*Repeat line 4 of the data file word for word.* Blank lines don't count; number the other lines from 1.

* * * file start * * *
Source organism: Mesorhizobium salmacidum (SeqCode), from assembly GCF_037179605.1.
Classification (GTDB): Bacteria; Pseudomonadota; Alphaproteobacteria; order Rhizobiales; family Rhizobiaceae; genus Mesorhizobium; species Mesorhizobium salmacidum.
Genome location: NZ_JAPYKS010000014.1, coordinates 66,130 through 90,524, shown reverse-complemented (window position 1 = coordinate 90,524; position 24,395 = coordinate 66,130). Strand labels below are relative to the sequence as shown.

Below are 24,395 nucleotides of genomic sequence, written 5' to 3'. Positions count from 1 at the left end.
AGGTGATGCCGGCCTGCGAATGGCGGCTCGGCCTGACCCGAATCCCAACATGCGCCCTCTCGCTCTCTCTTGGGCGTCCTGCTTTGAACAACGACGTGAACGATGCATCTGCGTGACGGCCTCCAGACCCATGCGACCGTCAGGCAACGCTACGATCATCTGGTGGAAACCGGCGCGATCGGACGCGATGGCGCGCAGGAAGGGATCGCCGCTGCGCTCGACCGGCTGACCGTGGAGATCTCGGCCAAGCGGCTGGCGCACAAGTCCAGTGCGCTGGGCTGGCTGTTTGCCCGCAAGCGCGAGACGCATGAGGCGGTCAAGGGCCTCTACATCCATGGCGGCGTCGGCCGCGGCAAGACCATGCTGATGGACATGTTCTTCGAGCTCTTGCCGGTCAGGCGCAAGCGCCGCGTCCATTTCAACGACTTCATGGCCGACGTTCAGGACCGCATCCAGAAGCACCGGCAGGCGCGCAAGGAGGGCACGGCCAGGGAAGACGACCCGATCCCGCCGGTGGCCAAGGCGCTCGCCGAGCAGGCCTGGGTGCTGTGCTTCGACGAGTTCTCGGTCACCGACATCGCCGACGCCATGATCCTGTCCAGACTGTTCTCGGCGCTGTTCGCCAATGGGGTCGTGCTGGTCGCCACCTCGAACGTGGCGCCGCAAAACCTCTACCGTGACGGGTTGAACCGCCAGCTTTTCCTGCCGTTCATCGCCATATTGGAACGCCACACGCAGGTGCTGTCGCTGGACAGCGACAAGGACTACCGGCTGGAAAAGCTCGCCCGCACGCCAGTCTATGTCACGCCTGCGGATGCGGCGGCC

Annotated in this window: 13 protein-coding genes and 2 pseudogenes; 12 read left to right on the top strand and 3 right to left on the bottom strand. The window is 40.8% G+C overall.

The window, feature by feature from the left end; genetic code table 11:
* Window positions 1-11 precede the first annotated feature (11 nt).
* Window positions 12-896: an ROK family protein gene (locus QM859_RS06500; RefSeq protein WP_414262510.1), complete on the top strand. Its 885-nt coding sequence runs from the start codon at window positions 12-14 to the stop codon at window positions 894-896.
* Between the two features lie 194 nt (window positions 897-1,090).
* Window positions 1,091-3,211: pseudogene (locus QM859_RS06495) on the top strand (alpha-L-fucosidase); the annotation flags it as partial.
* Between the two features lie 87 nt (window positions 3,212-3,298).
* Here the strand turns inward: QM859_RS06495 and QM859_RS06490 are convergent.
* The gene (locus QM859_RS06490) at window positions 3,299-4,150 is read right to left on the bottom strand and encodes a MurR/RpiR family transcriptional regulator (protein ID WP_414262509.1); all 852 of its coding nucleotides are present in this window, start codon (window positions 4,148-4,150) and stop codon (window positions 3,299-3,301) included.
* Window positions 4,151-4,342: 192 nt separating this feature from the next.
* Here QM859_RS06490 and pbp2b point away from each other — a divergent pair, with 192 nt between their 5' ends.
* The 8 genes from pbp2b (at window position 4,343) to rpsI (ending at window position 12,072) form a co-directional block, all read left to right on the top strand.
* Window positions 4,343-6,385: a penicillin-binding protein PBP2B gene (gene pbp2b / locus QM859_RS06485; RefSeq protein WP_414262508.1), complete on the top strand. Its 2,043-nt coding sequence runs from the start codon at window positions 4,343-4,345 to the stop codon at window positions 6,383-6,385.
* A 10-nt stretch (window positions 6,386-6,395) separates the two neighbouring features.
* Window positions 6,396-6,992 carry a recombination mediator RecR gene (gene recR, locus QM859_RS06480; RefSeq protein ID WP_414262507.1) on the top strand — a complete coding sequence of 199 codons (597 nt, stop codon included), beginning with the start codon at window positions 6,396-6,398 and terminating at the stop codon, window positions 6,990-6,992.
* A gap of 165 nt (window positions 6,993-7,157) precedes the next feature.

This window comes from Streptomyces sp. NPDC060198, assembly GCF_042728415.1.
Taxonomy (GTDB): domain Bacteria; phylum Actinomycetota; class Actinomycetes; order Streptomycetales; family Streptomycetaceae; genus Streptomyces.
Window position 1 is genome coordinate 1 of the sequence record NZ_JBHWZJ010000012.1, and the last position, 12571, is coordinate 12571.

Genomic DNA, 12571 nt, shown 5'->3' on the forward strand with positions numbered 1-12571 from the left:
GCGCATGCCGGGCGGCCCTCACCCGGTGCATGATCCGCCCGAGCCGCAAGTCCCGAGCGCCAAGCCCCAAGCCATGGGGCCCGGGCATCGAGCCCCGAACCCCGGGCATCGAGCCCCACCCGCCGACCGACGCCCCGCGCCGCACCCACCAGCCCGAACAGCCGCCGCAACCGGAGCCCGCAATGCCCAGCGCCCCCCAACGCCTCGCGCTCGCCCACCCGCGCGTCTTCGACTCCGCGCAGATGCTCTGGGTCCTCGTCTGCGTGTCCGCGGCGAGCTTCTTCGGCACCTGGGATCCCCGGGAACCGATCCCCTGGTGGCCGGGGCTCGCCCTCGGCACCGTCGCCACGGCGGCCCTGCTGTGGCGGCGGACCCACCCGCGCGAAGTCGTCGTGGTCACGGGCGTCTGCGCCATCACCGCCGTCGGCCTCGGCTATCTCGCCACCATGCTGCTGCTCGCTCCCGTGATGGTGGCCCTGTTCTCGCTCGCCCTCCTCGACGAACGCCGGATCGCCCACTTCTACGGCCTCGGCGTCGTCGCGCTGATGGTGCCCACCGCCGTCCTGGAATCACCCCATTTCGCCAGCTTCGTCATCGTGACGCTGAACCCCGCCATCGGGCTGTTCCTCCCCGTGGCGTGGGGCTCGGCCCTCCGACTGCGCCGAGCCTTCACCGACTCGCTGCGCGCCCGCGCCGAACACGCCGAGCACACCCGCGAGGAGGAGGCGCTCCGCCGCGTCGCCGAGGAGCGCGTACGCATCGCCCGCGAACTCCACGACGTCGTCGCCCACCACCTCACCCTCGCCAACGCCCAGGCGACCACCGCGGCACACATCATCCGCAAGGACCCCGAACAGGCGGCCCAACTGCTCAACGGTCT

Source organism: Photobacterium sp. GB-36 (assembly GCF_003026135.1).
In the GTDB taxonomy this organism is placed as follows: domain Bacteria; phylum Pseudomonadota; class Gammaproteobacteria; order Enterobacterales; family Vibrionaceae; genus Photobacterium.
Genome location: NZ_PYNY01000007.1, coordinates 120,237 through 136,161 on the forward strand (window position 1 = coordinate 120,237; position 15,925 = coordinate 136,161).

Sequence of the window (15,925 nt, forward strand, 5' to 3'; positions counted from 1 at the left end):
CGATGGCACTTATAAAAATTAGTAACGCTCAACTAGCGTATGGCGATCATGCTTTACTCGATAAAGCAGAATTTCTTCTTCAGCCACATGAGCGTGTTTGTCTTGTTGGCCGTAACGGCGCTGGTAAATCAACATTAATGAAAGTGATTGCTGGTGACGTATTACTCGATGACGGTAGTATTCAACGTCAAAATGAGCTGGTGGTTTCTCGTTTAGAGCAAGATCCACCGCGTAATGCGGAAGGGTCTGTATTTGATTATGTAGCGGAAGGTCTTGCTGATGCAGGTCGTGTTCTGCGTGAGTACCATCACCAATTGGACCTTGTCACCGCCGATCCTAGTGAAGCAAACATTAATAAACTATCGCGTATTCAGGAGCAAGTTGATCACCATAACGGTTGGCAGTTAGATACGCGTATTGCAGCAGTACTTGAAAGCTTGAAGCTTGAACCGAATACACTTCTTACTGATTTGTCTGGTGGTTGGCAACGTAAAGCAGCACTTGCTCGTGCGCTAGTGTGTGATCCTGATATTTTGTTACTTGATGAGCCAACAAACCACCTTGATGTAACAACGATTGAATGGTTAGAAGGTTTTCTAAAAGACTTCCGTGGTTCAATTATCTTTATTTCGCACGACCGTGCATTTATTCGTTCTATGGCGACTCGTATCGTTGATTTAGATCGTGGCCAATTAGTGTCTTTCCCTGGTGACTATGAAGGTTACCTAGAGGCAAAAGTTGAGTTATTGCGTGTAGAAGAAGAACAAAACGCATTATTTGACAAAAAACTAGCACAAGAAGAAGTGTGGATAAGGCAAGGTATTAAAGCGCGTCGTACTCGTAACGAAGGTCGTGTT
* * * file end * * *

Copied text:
Below are 24,395 nucleotides of genomic sequence, written 5' to 3'. Positions count from 1 at the left end.